From the developers’ standpoint, feed gaming allows users to access short samples of games without leaving the news feed. And from the users’ standpoint, they can sample games without authorizing them or surrendering personal data.
Facebook suggested more ways for developers to engage with potential game players in a post on its developer blog:
- Competing with friends: Angry Birds encourages people to challenge their friends to beat their high score on a specific level. Try now.
- Rewarding engagement: Bubble Witch Saga offers a higher reward of “coins” for better game play, encouraging people to play and then click through to install the game and collect their coins. Try now.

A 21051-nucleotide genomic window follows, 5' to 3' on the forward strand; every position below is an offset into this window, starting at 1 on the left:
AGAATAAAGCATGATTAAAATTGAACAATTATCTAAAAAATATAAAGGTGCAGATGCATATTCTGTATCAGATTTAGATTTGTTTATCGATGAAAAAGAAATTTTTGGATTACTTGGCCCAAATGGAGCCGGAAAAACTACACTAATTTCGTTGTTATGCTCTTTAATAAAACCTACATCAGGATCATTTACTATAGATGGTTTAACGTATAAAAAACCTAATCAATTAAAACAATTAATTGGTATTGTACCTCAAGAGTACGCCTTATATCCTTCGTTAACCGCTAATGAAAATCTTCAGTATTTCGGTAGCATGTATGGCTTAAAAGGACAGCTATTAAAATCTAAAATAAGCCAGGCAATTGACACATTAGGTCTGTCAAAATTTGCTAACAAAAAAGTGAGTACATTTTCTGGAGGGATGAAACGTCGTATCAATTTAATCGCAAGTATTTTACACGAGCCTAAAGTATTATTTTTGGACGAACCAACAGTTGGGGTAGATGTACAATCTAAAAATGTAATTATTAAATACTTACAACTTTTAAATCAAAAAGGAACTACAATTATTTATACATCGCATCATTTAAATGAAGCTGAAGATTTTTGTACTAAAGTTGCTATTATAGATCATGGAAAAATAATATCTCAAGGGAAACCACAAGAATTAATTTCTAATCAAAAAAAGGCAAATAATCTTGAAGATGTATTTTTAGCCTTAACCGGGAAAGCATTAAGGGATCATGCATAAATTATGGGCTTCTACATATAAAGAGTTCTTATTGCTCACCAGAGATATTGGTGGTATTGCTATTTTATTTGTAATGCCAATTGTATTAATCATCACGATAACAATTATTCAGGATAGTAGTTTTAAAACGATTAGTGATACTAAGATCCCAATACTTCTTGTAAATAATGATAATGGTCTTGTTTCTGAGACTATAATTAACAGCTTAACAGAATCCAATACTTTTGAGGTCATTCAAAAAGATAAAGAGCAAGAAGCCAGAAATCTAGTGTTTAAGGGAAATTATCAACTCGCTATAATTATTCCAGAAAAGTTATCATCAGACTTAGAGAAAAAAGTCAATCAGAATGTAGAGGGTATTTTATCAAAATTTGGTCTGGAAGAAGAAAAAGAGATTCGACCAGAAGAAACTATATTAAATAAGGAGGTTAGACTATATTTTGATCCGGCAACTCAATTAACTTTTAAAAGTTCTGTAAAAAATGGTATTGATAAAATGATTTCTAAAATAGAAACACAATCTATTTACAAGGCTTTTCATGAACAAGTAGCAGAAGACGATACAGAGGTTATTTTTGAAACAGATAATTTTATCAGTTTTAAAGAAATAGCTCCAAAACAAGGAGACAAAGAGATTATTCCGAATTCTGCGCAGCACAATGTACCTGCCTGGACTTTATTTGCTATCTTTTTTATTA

- Track performance of feed gaming stories: To track performance for these stories, pass in a ref param (for example, “ref=feed_game_a”) when publishing the story, and Facebook will begin tracking that story type in insights for your app.
Learn more details about implementing feed gaming in our documentation.
Readers: Would you be more willing to try out more Facebook games if you could do so directly from the news feed, and not have to authorize applications and grant permissions?